Resource: Respect and Justice for Indigenous Peoples

Baltimore Yearly Meeting’s Recent History

Patricia R. Powers has now published Respect & Justice for Indigenous Peoples: A Quaker Advocacy Group’s Experience Recounted (1940 to present). The book is available only on line, in order to facilitate reference to the many sources and resources listed in the text.

Baltimore Yearly Meeting formed a Committee geared to Indigenous concerns in 1795, only a few years after European settlers established a nation that became the United States on this continent. Particulars of the activities of volunteers who served on that Committee after 1940 are recorded here for posterity. A companion volume, As They Were Led: Quakerly Steps and Missteps Toward Native Justice – 1795 – 1940, was published last year in paperback, and is available from Quaker Heron Press, Quaker Books (FGC), Pendle Hill, other independent booksellers, and Amazon.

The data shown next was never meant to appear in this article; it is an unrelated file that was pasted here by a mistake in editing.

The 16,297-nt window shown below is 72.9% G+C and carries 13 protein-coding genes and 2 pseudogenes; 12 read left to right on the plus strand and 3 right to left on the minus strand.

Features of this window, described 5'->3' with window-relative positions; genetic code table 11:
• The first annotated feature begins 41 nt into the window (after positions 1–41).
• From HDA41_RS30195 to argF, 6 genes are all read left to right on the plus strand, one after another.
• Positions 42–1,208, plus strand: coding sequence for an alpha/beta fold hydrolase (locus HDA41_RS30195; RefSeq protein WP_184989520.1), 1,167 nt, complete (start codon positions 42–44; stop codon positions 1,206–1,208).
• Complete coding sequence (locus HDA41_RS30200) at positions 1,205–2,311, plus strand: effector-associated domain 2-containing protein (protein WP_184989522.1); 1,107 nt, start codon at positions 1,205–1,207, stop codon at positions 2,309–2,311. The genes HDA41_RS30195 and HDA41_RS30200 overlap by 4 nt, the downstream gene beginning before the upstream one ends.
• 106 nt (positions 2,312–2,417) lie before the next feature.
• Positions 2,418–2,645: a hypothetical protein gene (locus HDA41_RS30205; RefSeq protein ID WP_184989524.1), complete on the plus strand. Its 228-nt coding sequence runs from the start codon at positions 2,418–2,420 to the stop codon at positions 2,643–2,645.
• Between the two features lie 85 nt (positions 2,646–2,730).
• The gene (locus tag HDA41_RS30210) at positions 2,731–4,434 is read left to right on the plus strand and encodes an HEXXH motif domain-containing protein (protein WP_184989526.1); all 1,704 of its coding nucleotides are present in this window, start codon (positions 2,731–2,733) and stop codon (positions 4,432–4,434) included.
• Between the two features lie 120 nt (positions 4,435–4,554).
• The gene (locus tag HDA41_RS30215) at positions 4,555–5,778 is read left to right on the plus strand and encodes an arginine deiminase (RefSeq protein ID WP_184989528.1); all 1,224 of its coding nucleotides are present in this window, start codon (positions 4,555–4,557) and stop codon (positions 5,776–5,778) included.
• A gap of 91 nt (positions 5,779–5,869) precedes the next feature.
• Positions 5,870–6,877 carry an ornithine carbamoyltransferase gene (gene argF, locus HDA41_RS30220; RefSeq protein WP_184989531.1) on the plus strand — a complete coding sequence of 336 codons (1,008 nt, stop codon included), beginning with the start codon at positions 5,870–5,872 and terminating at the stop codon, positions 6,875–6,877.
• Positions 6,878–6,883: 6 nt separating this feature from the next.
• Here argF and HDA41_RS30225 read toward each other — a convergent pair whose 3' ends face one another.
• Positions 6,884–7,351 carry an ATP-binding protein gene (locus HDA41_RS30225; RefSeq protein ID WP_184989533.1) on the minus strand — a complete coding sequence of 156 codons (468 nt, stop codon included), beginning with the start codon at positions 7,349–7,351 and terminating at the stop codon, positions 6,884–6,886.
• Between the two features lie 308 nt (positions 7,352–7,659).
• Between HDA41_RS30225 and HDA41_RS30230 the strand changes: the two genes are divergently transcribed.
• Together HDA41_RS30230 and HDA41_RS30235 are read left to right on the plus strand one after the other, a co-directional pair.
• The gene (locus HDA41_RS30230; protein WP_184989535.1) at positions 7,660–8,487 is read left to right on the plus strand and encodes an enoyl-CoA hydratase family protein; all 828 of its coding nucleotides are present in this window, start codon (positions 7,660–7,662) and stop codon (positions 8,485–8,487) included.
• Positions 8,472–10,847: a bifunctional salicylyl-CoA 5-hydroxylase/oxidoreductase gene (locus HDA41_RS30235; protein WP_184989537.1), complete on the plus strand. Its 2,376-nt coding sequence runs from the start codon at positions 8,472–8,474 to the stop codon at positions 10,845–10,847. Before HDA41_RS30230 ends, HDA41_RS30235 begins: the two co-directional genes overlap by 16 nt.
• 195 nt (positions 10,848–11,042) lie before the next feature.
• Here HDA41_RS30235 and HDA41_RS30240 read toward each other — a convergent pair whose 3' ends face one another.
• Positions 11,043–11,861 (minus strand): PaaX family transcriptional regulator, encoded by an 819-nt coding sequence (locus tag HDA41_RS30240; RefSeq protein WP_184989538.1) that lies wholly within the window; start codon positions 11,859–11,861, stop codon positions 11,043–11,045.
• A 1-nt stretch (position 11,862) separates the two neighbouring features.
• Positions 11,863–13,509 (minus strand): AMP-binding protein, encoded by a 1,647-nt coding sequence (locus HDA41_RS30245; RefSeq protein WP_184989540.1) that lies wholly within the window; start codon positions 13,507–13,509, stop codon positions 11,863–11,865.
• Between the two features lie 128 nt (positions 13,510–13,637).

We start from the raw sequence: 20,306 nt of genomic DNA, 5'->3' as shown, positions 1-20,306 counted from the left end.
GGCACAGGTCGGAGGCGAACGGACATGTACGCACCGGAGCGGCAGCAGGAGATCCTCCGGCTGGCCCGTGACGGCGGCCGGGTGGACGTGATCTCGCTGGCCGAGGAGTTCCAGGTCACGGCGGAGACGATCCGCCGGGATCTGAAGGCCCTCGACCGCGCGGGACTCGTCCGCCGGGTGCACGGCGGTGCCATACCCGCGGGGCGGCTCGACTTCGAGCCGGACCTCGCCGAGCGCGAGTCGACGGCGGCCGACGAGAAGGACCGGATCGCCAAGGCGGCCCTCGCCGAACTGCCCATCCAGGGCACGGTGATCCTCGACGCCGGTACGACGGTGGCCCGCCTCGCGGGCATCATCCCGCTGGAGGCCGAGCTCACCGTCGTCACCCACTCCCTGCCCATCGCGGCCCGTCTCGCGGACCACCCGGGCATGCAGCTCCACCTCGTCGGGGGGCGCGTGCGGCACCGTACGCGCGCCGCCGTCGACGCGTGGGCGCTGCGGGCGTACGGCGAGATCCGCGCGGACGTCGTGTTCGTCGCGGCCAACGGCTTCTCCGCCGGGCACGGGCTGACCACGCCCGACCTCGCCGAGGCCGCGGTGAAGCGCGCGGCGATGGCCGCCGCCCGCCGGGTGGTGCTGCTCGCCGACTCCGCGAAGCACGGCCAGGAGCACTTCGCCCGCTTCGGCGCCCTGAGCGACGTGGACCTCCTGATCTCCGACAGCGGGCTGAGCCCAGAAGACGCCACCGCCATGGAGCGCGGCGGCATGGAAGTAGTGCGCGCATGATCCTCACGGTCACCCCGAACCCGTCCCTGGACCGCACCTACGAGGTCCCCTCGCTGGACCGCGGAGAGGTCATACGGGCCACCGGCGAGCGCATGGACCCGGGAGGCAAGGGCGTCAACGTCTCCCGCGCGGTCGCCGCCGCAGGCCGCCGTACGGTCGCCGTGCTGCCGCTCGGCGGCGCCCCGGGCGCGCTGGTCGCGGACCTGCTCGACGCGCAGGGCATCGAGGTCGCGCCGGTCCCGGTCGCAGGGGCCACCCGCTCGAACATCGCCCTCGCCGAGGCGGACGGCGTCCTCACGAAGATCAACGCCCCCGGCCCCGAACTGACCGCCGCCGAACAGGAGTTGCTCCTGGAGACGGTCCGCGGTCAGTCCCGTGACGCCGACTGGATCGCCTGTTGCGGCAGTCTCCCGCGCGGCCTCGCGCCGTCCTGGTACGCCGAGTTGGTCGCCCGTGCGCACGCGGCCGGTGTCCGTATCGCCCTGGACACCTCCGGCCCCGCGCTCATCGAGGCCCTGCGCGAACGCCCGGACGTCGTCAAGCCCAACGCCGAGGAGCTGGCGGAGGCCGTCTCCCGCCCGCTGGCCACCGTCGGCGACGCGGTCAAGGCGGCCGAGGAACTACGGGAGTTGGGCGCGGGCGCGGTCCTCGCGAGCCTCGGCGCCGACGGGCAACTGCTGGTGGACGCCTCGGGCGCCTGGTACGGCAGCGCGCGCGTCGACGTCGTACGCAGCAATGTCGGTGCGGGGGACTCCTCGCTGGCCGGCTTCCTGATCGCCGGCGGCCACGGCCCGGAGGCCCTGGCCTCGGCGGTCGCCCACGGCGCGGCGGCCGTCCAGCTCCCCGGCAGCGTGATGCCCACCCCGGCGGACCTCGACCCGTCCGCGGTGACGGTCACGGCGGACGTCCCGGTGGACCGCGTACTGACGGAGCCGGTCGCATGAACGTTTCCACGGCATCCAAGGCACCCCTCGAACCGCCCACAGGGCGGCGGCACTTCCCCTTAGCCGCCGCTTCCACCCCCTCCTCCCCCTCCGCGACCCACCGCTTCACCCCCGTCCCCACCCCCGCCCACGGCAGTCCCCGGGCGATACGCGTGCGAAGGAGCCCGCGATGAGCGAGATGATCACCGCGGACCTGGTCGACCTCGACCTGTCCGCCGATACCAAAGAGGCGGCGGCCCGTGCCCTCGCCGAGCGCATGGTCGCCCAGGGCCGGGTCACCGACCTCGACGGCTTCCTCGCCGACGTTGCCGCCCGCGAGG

In recounting the story of the committee work of Baltimore Yearly Meeting Indian on right relations with Native people, Respect and Justice for Indigenous Peoples calls Quakers advocates and other social justice activists to an honest review of the action (and non-action) of Quakers in the mid-Atlantic region. In 1887, for example, Quakers were strong supporters of the “Dawes Act,” which broke up tribal land holdings into small properties for individual Native families, and allowed the rest of the land to be sold off. Decades later, Quakers castigated the federal government for failing to keep track of (and pay) the royalties due to these individuals and their tribal nations for mining and oil rights on the lands that remained to them.

In the 1950s, Quaker advocacy opposed the building of the Kinzua dam and the flooding of Seneca lands, and supported important legislation establishing the Indian Child Welfare Act in the 1970s. However, from 1819 through as late as the 1960s, Quakers also supported and participated in the establishment of boarding schools to help achieve assimilation of Indigenous children.

The story of the work of this committee is varied and detailed and leaves the reader with many questions to consider about the integrity of current actions of Quaker communities. In the end, the author grapples with “the question of whether a group from the dominant population, with all its settler-colonialism history, can attain the cultural humility to contribute actions valued by Indigenous communities.”